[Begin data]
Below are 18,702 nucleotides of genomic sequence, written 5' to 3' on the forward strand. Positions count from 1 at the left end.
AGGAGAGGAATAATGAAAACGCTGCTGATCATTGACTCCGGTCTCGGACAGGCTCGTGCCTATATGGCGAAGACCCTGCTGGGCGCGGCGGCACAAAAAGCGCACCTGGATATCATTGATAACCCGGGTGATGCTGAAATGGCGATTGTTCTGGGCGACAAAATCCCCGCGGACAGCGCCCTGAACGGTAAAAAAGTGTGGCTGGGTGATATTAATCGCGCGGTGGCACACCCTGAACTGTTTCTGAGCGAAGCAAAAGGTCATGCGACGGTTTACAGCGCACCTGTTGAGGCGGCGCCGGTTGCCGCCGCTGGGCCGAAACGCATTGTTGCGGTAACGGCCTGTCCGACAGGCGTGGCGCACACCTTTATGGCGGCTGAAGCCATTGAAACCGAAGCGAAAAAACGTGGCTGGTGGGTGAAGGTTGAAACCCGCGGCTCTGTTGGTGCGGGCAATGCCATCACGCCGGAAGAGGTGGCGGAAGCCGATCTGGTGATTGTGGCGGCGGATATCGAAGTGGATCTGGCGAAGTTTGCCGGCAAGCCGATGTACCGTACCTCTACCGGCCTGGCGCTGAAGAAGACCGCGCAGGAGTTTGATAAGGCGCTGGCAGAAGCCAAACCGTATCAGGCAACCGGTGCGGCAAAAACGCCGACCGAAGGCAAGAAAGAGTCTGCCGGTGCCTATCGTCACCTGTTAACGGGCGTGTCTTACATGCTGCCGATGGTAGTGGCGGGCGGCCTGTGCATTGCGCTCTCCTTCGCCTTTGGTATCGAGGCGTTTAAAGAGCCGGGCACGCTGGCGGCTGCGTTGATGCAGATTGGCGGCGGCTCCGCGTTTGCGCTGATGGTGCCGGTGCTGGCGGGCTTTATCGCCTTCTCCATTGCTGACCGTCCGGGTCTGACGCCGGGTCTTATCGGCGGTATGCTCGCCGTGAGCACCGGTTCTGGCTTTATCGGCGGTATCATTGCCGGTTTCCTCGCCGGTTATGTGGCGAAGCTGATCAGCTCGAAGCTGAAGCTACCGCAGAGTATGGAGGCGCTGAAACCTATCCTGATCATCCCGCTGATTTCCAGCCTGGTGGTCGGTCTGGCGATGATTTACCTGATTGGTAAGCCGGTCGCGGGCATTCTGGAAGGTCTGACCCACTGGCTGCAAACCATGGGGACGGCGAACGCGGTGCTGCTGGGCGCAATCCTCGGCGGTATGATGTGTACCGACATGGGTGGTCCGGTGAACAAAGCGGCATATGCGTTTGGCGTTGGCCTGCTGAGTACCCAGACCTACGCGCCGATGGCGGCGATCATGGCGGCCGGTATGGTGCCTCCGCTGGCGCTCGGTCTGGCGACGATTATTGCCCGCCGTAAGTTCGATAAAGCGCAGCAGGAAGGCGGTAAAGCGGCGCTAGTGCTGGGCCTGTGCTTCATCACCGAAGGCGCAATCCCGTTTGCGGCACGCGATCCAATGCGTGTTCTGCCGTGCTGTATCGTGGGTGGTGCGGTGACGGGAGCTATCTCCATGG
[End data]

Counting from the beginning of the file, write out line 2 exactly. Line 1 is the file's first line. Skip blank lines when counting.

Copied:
AGGAGAGGAATAATGAAAACGCTGCTGATCATTGACTCCGGTCTCGGACAGGCTCGTGCCTATATGGCGAAGACCCTGCTGGGCGCGGCGGCACAAAAAGCGCACCTGGATATCATTGATAACCCGGGTGATGCTGAAATGGCGATTGTTCTGGGCGACAAAATCCCCGCGGACAGCGCCCTGAACGGTAAAAAAGTGTGGCTGGGTGATATTAATCGCGCGGTGGCACACCCTGAACTGTTTCTGAGCGAAGCAAAAGGTCATGCGACGGTTTACAGCGCACCTGTTGAGGCGGCGCCGGTTGCCGCCGCTGGGCCGAAACGCATTGTTGCGGTAACGGCCTGTCCGACAGGCGTGGCGCACACCTTTATGGCGGCTGAAGCCATTGAAACCGAAGCGAAAAAACGTGGCTGGTGGGTGAAGGTTGAAACCCGCGGCTCTGTTGGTGCGGGCAATGCCATCACGCCGGAAGAGGTGGCGGAAGCCGATCTGGTGATTGTGGCGGCGGATATCGAAGTGGATCTGGCGAAGTTTGCCGGCAAGCCGATGTACCGTACCTCTACCGGCCTGGCGCTGAAGAAGACCGCGCAGGAGTTTGATAAGGCGCTGGCAGAAGCCAAACCGTATCAGGCAACCGGTGCGGCAAAAACGCCGACCGAAGGCAAGAAAGAGTCTGCCGGTGCCTATCGTCACCTGTTAACGGGCGTGTCTTACATGCTGCCGATGGTAGTGGCGGGCGGCCTGTGCATTGCGCTCTCCTTCGCCTTTGGTATCGAGGCGTTTAAAGAGCCGGGCACGCTGGCGGCTGCGTTGATGCAGATTGGCGGCGGCTCCGCGTTTGCGCTGATGGTGCCGGTGCTGGCGGGCTTTATCGCCTTCTCCATTGCTGACCGTCCGGGTCTGACGCCGGGTCTTATCGGCGGTATGCTCGCCGTGAGCACCGGTTCTGGCTTTATCGGCGGTATCATTGCCGGTTTCCTCGCCGGTTATGTGGCGAAGCTGATCAGCTCGAAGCTGAAGCTACCGCAGAGTATGGAGGCGCTGAAACCTATCCTGATCATCCCGCTGATTTCCAGCCTGGTGGTCGGTCTGGCGATGATTTACCTGATTGGTAAGCCGGTCGCGGGCATTCTGGAAGGTCTGACCCACTGGCTGCAAACCATGGGGACGGCGAACGCGGTGCTGCTGGGCGCAATCCTCGGCGGTATGATGTGTACCGACATGGGTGGTCCGGTGAACAAAGCGGCATATGCGTTTGGCGTTGGCCTGCTGAGTACCCAGACCTACGCGCCGATGGCGGCGATCATGGCGGCCGGTATGGTGCCTCCGCTGGCGCTCGGTCTGGCGACGATTATTGCCCGCCGTAAGTTCGATAAAGCGCAGCAGGAAGGCGGTAAAGCGGCGCTAGTGCTGGGCCTGTGCTTCATCACCGAAGGCGCAATCCCGTTTGCGGCACGCGATCCAATGCGTGTTCTGCCGTGCTGTATCGTGGGTGGTGCGGTGACGGGAGCTATCTCCATGG